Inventing Equal Sovereignty
Leah M. Litman*
The Supreme Court’s 2013 decision in Shelby County v. Holder relied on the “fundamental principle” and “historic tradition” of equal sovereignty to hold one of the Voting Rights Act’s key provisions unconstitutional. Yet almost three years after Shelby County, and despite a recent wave of equal sovereignty challenges to major federal programs, the equal sovereignty principle remains largely unexamined. This Article seeks to provide some clarity—both to establish the contours of the equal sovereignty doctrine and to evaluate whether it is a sound rule of constitutional federalism. The principle of equal sovereignty, as initially articulated by courts and subsequently explained by Shelby County, is an invented tradition that courts have used to justify independent determinations about federalism. Equal sovereignty was initially invented to address the constitutional challenges posed by the admission of new states. Conditions on the admission of new states sometimes diverged from then-common understandings about the proper balance between federal and state authority. And courts relied on appeals to equal sovereignty to ward off these challenges and adhere to contemporary rules about the scope of Congress’s delegated powers and the spheres in which the states were sovereign. Shelby County similarly used equal sovereignty to justify an independent claim about the states’ proper role in the federal system— that the states’ dignity entitles them to be viewed and treated as morally wellbehaving institutions. Critically analyzing how courts have used the equal sovereignty principle reveals equal sovereignty for what it is—a set of arguments about the states’ proper role in the federal system—and allows us to engage with these arguments as such. While some early state admissions cases represent sensible contemporary efforts to balance competing principles of structure, Shelby County’s claim about federalism rests on highly questionable ideas related to state dignity.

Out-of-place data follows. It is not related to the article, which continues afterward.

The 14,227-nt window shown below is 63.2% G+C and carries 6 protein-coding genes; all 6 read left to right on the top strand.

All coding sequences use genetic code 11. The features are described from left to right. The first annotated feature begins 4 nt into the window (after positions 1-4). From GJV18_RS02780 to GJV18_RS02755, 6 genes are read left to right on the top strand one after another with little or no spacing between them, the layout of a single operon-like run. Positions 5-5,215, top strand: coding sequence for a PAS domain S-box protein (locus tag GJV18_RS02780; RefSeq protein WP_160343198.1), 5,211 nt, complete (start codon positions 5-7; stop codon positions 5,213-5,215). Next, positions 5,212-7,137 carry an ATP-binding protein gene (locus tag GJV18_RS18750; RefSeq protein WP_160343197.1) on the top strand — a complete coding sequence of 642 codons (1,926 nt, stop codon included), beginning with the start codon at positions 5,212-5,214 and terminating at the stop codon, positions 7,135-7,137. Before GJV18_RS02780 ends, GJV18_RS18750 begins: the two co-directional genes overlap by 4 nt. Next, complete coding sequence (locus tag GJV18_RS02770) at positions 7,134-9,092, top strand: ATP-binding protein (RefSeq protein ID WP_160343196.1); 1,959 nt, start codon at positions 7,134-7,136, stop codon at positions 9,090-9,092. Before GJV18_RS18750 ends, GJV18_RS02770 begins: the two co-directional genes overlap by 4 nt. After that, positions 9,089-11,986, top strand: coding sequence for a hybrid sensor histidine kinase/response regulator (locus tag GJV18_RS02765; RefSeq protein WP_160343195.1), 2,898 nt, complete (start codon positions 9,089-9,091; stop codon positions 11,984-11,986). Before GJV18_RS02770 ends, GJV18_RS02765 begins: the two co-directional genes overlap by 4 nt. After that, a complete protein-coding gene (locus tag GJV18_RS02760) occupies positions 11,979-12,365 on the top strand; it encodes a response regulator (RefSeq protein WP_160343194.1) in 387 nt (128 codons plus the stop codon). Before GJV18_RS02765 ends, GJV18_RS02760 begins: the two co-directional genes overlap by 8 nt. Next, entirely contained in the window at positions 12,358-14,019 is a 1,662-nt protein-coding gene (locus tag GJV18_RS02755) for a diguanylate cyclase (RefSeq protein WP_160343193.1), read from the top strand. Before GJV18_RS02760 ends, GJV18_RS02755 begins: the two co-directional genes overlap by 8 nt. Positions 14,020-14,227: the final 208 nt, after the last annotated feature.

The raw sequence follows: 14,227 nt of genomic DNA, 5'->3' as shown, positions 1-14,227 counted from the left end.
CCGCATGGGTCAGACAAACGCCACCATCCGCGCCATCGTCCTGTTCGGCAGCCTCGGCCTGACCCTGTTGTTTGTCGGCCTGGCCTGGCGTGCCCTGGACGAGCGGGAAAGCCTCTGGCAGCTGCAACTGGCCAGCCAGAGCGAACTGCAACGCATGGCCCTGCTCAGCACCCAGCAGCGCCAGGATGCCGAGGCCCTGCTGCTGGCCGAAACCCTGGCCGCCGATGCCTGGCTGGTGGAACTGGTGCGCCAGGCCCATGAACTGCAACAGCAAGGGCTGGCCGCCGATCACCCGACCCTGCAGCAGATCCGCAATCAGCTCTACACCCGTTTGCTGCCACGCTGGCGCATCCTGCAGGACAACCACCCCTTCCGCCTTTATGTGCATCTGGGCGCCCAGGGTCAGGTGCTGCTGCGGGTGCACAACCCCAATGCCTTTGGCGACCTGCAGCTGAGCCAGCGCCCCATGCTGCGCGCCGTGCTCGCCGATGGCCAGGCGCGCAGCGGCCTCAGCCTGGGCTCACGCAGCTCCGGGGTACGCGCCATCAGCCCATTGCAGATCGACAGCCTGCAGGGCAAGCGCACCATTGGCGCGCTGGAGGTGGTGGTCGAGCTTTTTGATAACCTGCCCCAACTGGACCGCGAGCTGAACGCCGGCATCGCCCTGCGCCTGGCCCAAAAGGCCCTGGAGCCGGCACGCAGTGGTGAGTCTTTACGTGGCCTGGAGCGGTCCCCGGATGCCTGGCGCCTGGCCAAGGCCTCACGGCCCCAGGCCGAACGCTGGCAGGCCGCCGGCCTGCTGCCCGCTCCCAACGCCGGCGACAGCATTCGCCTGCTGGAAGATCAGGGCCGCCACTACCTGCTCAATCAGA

* Climenko Fellow and Lecturer on Law, Harvard Law School. Thanks to Daniel Deacon, Richard Fallon, Joseph Fishman, Erica Goldberg, Don Herzog, Vicki Jackson, John Manning, Richard Primus, Gil Seinfeld, and Burden Walker for helpful comments. Thanks also to the Michigan Law Review editors for their helpful suggestions and feedback.